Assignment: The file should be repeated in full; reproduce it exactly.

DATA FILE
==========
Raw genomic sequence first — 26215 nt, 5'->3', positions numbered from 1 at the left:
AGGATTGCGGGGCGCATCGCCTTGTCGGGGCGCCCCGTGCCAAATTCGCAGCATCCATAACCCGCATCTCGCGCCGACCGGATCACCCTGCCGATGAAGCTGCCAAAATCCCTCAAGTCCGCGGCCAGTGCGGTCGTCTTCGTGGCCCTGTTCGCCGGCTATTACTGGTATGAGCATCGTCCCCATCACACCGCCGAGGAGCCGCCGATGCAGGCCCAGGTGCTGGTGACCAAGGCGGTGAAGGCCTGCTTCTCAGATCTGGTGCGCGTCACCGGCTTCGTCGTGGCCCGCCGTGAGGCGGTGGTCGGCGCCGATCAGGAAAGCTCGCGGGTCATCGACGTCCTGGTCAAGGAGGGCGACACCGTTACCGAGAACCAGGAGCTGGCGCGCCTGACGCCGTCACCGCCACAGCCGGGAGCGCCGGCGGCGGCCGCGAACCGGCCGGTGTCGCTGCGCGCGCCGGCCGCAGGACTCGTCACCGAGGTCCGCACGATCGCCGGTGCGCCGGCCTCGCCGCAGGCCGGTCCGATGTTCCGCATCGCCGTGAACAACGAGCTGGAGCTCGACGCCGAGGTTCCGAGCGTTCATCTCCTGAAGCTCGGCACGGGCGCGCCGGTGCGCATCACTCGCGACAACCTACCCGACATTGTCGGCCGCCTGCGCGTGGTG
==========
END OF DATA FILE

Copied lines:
Raw genomic sequence first — 26215 nt, 5'->3', positions numbered from 1 at the left:
AGGATTGCGGGGCGCATCGCCTTGTCGGGGCGCCCCGTGCCAAATTCGCAGCATCCATAACCCGCATCTCGCGCCGACCGGATCACCCTGCCGATGAAGCTGCCAAAATCCCTCAAGTCCGCGGCCAGTGCGGTCGTCTTCGTGGCCCTGTTCGCCGGCTATTACTGGTATGAGCATCGTCCCCATCACACCGCCGAGGAGCCGCCGATGCAGGCCCAGGTGCTGGTGACCAAGGCGGTGAAGGCCTGCTTCTCAGATCTGGTGCGCGTCACCGGCTTCGTCGTGGCCCGCCGTGAGGCGGTGGTCGGCGCCGATCAGGAAAGCTCGCGGGTCATCGACGTCCTGGTCAAGGAGGGCGACACCGTTACCGAGAACCAGGAGCTGGCGCGCCTGACGCCGTCACCGCCACAGCCGGGAGCGCCGGCGGCGGCCGCGAACCGGCCGGTGTCGCTGCGCGCGCCGGCCGCAGGACTCGTCACCGAGGTCCGCACGATCGCCGGTGCGCCGGCCTCGCCGCAGGCCGGTCCGATGTTCCGCATCGCCGTGAACAACGAGCTGGAGCTCGACGCCGAGGTTCCGAGCGTTCATCTCCTGAAGCTCGGCACGGGCGCGCCGGTGCGCATCACTCGCGACAACCTACCCGACATTGTCGGCCGCCTGCGCGTGGTG